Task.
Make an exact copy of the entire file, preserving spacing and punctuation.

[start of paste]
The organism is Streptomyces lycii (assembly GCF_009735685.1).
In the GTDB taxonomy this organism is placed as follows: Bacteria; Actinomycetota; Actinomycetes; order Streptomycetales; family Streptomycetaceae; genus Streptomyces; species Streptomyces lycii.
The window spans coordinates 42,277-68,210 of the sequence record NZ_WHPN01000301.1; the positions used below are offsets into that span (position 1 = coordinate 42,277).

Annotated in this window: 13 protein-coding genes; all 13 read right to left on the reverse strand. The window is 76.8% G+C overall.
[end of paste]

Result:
The organism is Streptomyces lycii (assembly GCF_009735685.1).
In the GTDB taxonomy this organism is placed as follows: Bacteria; Actinomycetota; Actinomycetes; order Streptomycetales; family Streptomycetaceae; genus Streptomyces; species Streptomyces lycii.
The window spans coordinates 42,277-68,210 of the sequence record NZ_WHPN01000301.1; the positions used below are offsets into that span (position 1 = coordinate 42,277).

Annotated in this window: 13 protein-coding genes; all 13 read right to left on the reverse strand. The window is 76.8% G+C overall.